In the beginning of Dicey's Song, Dicey tries to remain distant from the people around her other than her family. She sits in the back corner of the class and works hard so that everyone understands she does not care about their opinions of her, she turns from the handsome guitar player without a word, and she sits by passively in class as her classmates pair up for a project until Mina breaks her self-imposed solitude. These techniques have served Dicey well in the past. During their time in Provincetown, Dicey learned to fight to fend off her peers' taunts about Momma. Dicey became satisfied with having no friends and being left alone. During their long trip from Provincetown to Crisfield, Dicey became extremely wary of people around them and interacted with others as little as possible, and then only when her situation was so desperate that it became a necessity. Unwanted attention, Dicey learned, usually meant trouble. In Crisfield, when Dicey is suddenly relieved of her responsibility for her siblings, she begins even to close herself off from her siblings. When Sammy comes into the barn virtually begging for attention, she refuses to give it to him, stubbornly guarding her time alone with the boat. Dicey does not realize that Sammy's behavior is a way of asking her for help and partially, she genuinely wants to be free of responsibility for him. At the same time, when all of her siblings do not seem to need her help, Dicey cannot help but feel a little hurt and resentful.

Dicey feels ambivalent about how involved she wants others to be in her life. It is fitting, then, that Dicey suggests to Mr. Chappelle that conflict can take place between a person and him or herself. Dicey's desire to be free of responsibility for her siblings and her desire to be needed by them embodies one of the major conflicts of the book. Dicey will continue to struggle with how to let go at the same time as holding on and reaching out to her family. In some ways, Dicey longs to remain a child free from responsibility. She faces her growing bosom with a grim pragmatism, and she shuns any type of contact with others that involves emotional responsibility. At the same time, Dicey already is an adult, and has acted more responsibly and cleverly than many adults could in the same situation. She is reluctant to give up not only the power and control her quasi-adult role afforded her, but she is reluctant to give up the level of involvement in her siblings' lives that the role afforded her. In Crisfield, she must determine how to reach out to her family without subsuming her entire identity in her role as their caretaker and without dictating their lives.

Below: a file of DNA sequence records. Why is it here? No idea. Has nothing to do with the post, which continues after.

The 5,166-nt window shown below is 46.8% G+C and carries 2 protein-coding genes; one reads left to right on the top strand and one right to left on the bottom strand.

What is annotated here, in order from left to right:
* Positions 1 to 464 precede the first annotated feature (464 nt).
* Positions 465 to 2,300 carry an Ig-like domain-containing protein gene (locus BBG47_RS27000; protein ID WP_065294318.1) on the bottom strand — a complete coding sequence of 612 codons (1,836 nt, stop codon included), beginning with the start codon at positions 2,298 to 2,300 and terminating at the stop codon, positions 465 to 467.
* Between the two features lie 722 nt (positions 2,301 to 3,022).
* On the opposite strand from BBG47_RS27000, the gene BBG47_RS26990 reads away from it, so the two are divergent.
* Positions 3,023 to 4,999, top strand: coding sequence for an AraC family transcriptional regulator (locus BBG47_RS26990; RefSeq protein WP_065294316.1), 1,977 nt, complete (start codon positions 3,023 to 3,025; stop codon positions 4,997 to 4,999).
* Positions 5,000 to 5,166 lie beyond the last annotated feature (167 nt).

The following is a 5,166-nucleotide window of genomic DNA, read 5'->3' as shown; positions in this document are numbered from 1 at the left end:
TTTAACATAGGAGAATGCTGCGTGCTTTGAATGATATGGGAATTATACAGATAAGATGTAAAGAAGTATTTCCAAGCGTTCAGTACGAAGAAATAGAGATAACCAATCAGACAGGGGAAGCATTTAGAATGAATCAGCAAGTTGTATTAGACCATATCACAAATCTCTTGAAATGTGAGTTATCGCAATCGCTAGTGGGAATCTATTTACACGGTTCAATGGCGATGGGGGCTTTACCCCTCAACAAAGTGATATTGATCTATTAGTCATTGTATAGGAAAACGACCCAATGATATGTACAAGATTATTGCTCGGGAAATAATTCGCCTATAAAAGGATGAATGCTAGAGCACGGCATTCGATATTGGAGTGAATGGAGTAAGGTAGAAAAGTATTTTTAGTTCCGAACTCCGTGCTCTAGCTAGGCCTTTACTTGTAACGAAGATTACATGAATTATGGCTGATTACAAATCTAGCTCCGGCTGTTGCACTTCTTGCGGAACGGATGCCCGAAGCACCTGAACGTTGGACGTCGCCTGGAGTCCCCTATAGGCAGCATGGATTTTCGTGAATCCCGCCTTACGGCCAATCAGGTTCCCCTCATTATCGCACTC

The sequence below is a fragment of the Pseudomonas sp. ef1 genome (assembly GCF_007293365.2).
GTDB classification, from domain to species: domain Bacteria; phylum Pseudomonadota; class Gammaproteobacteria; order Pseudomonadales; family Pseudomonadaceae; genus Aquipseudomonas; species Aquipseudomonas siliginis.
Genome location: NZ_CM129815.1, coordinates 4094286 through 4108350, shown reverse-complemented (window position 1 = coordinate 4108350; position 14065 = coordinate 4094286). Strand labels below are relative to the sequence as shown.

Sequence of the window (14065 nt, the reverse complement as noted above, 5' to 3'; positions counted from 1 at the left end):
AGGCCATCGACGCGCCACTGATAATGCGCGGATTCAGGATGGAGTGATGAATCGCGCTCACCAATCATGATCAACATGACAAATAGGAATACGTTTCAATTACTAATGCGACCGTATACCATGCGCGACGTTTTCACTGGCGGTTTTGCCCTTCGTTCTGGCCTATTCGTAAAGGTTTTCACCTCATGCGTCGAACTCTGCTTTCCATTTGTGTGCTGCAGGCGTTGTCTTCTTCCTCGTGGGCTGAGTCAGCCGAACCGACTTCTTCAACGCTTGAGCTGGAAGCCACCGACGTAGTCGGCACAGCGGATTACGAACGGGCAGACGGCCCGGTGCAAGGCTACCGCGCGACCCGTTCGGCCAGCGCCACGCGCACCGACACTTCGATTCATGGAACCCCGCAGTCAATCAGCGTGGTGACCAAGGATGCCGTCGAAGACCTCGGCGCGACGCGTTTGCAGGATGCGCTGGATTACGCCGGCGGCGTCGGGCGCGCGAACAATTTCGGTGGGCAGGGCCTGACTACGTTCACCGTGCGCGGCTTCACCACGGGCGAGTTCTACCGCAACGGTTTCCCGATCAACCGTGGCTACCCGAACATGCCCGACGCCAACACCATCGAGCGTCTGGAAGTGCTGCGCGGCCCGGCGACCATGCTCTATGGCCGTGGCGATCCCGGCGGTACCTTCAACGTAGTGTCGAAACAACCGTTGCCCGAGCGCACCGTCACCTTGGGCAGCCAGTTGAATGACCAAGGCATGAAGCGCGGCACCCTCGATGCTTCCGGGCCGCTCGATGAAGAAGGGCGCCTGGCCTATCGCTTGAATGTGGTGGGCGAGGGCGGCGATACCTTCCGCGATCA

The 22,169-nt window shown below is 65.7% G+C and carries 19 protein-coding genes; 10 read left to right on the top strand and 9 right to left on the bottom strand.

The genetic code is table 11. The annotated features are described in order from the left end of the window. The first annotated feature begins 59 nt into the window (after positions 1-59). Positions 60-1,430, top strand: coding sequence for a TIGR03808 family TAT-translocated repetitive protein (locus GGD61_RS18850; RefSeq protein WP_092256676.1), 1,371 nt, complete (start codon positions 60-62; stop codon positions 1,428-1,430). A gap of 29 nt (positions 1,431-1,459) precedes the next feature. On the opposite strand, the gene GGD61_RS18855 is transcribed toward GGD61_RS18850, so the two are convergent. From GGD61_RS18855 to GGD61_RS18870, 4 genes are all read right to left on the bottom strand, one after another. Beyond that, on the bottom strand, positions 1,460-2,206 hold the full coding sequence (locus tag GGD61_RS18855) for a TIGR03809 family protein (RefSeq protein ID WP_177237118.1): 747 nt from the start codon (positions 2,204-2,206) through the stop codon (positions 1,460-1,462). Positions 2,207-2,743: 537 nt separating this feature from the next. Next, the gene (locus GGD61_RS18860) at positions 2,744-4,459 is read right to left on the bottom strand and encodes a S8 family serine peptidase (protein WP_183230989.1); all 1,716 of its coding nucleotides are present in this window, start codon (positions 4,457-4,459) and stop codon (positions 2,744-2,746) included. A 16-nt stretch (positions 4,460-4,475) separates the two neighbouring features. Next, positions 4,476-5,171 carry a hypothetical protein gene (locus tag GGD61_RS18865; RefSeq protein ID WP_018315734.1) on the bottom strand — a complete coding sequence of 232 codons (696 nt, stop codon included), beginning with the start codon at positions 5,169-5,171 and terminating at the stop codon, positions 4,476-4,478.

James, on the other hand, does not possess Dicey's ability to shut out other people. James' firm insistence on writing a report that his classmates will like illustrates one of his prime sources of stress and frustration. While growing up in Provincetown, both Sammy and Dicey learned to deal with the cruelty of their peers by fighting and by becoming loners, but James, who is not as strong and fierce as his brother and sister, merely suffered at the teasing of his ostracizing peers. James wants to be liked by his friends, and his concern with his peers' reactions to his work foreshadows the main source of conflict for him in the novel.